MY PHILOSOPHY OF MINISTRY
I believe that all ministries must first begin on the foundation of God’s Word. 2 Tim. 3:16-17 clearly states “All scripture is given by inspiration of God, and is profitable for doctrine, for reproof, for correction, for instruction in righteousness: That the man of God may be perfect, thoroughly furnished unto all good works.” Our doctrine must be guided not by our culture or denominational preferences or our personal opinions, but must instead be guided by the plain and clear teaching found in the Scriptures. There must be the proper interpretation of the Scriptures which are understood by an honest and objective hermeneutic as seen in the historical grammatical method. God’s Word is exciting, refreshing, and powerful and this realization should permeate the atmosphere of the church and bring believers together to regularly pursue spiritual growth and exhortation through the teaching and preaching of Scripture which is the worship of our God.
I believe that a church should be a teaching and preaching church, not shying away from a bold presentation of doctrine and the Gospel. By bold, it is meant that the truth is spoken in love from a humble heart and an understanding of man’s desperate need for God and for His salvation provided by Jesus Christ our Lord. Teaching should occur not only from the pulpit but in every area of church life and life stage classes. I believe strongly that every believer is called to understand and know God’s Word, not just for knowledge sake but in order to live a life worthy of the calling of our Lord and bring Him glory.
Teaching is important and vital but so is community. In our culture of individualism and disunity, the church is in desperate need to understand that they are a body of believers bound by the covenant of Christ’s blood (1 Cor. 12:12-27). The church should be the focal point of the believer’s lives as they gather to be instructed, encouraged, exhorted, and ministered to through the use of their spiritual gifts to the edifying of the body. The body should be bound by love in the bond of peace and should exhibit the unity spoken of in Psalms 133. It is through this unity of believers and the community of the church that a strong testimony to the unbelieving world will be seen, clearly displaying the power and validity of the Gospel of Christ (John 1:35). It is my desire to see the church as the family God intended it to be, supporting and loving one another, working through life issues, and dealing with sin in a biblical and merciful way while pursuing restoration. It should be a place of instruction, fellowship and laughter, as each one enjoys the abundance of God’s Spirit at work within the body of Christ.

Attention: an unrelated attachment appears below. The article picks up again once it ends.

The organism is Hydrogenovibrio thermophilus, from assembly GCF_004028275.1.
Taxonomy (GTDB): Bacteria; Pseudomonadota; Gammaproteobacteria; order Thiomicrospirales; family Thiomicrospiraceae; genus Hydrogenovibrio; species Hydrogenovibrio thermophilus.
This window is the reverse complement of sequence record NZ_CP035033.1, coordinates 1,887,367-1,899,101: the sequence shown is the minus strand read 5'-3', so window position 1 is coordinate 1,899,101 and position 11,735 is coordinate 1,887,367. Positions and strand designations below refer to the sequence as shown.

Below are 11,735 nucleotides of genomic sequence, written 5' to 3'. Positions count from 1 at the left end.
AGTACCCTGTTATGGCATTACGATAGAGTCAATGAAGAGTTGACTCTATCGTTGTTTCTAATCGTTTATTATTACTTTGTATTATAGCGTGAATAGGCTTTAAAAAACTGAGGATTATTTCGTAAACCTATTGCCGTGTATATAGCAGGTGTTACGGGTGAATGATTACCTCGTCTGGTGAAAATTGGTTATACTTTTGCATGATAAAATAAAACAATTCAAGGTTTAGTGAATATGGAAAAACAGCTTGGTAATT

It is because of my strong belief and desire for community that I have always been actively pursuing people on a personal level, whether staff, members, visitors, or those outside the church. I believe in being active in building relationships with those in the congregation, not hiding a way in the office but being available. I believe that the pastor is there to serve and not be served and should enjoy the personal contact of fellow believers on a daily basis. The tone of hospitality and of community must be set by the pastor and by the leadership of the church.
Because the Lords parting words were that of the great commission (Matt. 28:18-20), I feel strongly that the church must be very active within the local community, surrounding areas, and on an international level. The time I spent on the mission field has given me a strong desire to see others reached with the Gospel of Christ and I strongly believe that it is the church’s main mission to do this. A healthy church is one that is active in bringing the Gospel to the community around them and reaching beyond our own national borders. Instruction and training to accomplish this should be a part of the church’s teaching. The raising up of missionaries within its own local body, both young and old, and the developing of a strong understanding of the great commission should be of upmost importance.